Most States require you to "register" the boat with them if you live there. Even USCG documented boats must be "registered" with the State - they do not give you any State Numbers or a State Title but they will normally give you a little decal to stick onto the side of the boat. They want to know you have a boat based in the State normally for taxation purposes. When you travel to another State - say cruise
down and back up the east coast
- each State's officials will be looking for that little decal. If you do not have one, you can get into a world of hassles.
- - There are two kinds of taxes
on boats in the various States, one is, of course, the purchase
Sales Tax. The other is what is called a "Use" tax. States who are adamant about getting a share of your money will either assess you the difference between the Sales Tax you paid when you purchased the boat and the new State's Sales Tax percentage. They normally rename this the "Use" tax as you are "using" the boat in the State's waters.
- - It is not uncommon for some States to exempt boats you purchased in another State and have owned and used for 10+/- years or so. The idea is to prevent folks from driving over the border and buying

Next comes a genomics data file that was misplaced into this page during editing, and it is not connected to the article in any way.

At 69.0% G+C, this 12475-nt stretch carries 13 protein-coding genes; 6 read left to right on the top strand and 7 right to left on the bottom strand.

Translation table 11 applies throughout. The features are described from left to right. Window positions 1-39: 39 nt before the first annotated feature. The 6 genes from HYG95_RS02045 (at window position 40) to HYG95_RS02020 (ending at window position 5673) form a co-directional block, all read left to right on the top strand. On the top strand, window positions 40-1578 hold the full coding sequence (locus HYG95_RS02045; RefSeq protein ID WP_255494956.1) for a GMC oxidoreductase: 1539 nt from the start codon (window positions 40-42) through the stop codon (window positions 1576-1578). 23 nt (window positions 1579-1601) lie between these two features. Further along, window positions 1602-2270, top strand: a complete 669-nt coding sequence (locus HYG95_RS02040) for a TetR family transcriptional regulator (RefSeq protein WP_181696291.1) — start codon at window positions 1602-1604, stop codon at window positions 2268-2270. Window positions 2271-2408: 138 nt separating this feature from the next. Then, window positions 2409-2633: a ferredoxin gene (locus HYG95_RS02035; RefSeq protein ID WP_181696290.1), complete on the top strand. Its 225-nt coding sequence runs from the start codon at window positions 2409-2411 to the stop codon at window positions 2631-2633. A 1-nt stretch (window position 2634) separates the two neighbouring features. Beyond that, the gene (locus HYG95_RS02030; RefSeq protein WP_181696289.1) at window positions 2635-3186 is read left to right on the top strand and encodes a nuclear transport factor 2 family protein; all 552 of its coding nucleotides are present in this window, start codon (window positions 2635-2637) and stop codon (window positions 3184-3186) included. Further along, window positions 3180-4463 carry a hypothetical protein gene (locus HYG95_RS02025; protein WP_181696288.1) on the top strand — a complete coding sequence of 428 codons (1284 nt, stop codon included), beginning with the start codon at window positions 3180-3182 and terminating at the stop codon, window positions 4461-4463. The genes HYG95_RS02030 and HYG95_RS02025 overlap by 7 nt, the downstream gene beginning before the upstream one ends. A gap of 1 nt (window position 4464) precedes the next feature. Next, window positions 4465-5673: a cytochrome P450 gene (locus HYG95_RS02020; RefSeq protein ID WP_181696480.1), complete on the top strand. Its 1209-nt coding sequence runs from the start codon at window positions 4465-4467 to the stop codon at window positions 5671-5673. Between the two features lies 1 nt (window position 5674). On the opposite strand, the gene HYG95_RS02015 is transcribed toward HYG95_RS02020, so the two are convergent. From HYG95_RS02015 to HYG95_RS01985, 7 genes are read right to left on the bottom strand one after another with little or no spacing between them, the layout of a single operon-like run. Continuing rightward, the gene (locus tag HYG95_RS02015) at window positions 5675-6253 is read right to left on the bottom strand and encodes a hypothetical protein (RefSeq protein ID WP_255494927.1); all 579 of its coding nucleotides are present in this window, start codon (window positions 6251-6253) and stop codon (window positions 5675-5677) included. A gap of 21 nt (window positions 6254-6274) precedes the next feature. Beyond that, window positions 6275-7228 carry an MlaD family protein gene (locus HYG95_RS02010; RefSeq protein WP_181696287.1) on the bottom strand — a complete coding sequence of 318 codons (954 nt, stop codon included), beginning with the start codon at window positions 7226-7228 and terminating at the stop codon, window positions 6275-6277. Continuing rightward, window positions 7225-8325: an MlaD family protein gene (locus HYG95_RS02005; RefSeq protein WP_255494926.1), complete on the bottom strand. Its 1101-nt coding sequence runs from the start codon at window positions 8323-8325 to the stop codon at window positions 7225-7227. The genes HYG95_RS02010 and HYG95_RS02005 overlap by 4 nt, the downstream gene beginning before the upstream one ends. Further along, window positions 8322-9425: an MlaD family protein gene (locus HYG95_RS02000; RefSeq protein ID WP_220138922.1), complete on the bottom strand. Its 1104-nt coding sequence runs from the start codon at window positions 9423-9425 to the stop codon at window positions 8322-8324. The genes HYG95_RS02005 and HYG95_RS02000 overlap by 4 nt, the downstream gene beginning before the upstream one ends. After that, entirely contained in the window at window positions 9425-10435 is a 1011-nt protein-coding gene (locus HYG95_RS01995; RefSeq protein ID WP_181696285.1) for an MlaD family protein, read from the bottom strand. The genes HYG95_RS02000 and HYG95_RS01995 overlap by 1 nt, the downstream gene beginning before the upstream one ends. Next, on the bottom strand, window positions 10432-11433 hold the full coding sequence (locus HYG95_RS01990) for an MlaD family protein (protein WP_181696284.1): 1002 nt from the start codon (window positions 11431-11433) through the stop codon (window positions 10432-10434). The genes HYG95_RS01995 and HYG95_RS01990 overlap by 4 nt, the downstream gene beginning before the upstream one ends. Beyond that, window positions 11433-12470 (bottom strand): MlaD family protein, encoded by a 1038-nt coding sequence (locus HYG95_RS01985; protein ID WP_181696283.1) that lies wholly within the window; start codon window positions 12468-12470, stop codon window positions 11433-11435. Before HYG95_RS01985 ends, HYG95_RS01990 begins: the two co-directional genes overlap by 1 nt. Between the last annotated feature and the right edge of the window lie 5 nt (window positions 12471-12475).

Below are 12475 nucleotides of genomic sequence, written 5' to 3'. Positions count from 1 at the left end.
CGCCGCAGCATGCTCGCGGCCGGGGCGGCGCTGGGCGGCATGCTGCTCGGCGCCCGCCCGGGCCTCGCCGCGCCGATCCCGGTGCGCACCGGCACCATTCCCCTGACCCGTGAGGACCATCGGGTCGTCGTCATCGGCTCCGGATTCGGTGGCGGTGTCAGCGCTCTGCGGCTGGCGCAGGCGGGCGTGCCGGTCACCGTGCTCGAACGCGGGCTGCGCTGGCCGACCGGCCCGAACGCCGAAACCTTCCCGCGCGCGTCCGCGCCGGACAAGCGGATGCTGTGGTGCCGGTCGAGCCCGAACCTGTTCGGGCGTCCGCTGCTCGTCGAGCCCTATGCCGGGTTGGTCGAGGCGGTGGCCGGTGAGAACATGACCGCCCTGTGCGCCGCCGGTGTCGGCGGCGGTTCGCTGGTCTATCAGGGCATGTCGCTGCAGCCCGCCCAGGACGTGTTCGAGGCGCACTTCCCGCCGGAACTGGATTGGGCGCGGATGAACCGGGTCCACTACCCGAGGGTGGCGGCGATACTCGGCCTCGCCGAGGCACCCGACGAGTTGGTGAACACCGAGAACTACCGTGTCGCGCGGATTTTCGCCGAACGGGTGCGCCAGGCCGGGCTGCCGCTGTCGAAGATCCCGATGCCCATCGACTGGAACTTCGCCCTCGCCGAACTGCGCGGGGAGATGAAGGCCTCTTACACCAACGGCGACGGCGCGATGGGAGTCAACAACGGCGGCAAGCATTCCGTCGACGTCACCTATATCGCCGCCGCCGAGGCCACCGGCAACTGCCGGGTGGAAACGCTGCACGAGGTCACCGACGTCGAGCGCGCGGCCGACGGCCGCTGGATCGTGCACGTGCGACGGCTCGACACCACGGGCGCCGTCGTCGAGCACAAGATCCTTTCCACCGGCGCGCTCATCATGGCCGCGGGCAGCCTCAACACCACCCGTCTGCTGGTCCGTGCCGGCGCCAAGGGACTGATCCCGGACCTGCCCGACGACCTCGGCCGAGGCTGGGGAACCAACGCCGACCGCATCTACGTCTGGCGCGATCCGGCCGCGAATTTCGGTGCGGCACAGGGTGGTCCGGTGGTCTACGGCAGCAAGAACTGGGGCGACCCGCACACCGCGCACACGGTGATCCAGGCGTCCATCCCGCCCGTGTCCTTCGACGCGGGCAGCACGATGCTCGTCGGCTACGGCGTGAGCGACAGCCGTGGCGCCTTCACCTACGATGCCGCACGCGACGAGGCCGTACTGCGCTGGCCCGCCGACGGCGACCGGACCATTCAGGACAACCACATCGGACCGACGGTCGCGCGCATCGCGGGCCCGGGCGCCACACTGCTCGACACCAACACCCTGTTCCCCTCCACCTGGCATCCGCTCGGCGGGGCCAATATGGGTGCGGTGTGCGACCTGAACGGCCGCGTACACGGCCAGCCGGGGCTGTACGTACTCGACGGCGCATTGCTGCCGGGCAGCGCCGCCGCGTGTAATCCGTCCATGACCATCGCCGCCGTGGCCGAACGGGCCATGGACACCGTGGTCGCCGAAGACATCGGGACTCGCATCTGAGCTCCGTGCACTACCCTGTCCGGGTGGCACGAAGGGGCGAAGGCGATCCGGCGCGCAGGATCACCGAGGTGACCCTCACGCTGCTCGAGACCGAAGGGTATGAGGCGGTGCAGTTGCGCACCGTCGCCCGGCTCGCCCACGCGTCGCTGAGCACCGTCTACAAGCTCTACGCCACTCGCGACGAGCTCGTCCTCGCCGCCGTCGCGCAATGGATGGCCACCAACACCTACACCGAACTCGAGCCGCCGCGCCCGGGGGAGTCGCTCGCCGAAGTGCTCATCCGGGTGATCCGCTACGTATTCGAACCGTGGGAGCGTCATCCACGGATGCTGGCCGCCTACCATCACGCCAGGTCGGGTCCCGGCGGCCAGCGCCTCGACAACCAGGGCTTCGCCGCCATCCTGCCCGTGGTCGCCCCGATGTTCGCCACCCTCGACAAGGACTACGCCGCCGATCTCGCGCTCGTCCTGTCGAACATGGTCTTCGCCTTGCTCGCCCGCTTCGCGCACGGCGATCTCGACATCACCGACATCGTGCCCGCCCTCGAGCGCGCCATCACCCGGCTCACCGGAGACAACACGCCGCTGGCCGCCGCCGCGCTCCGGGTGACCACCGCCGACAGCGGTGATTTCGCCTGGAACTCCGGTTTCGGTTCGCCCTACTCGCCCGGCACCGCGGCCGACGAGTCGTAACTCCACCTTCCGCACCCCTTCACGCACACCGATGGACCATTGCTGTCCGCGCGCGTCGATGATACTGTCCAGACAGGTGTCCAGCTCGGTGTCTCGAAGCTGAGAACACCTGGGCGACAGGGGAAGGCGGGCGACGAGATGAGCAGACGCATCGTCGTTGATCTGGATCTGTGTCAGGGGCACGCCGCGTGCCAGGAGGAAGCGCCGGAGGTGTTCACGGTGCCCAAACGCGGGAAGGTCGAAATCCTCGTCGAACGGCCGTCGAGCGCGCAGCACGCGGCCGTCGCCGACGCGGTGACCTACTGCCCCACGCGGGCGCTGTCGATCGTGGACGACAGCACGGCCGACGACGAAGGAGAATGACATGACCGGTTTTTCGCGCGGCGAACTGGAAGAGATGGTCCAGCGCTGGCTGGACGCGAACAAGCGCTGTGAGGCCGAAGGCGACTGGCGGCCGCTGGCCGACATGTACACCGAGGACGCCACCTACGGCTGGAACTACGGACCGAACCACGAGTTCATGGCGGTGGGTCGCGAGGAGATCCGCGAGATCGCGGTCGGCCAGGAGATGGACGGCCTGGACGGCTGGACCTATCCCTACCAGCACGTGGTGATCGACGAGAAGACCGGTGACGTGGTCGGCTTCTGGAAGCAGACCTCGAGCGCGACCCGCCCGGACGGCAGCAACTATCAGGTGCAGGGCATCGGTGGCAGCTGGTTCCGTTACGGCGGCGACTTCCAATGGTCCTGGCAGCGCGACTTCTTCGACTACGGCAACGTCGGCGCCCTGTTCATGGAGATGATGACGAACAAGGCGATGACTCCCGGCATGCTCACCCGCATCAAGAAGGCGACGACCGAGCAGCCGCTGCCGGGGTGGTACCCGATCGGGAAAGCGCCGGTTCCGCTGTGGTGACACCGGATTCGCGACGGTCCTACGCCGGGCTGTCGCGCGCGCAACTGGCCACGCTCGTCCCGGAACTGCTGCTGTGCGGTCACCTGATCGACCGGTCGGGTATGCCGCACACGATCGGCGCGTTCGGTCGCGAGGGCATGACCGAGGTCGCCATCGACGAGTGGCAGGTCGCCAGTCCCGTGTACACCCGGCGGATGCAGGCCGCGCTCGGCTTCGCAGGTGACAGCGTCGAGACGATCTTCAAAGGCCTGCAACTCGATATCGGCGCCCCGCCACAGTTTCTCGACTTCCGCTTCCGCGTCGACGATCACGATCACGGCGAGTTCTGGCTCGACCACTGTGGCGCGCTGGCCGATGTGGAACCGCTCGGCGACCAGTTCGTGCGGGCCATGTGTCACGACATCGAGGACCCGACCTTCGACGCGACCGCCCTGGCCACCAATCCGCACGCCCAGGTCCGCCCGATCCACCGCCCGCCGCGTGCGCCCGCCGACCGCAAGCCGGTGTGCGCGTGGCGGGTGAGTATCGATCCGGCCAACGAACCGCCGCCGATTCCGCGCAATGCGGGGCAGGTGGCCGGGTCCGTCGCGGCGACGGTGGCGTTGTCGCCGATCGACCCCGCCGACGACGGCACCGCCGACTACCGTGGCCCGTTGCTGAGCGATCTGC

a boat in "cheaper" tax State and then returning it to the "high" tax State.
- - In your case you have obviously owned and used the boat in your previous State and are only moving due to employment
requirements. It appears from another post that New York
is one of the "reasonable" States not out to "get your money." Other States are not so nice.
- - As stated by others USCG Documentation only requires you to update your mailing address if you change locations. To change the basic Documentation Form to a new address of record
requires much more work and some fees
. All the information and forms are available on the USCG Documentation website and you can do it all yourself.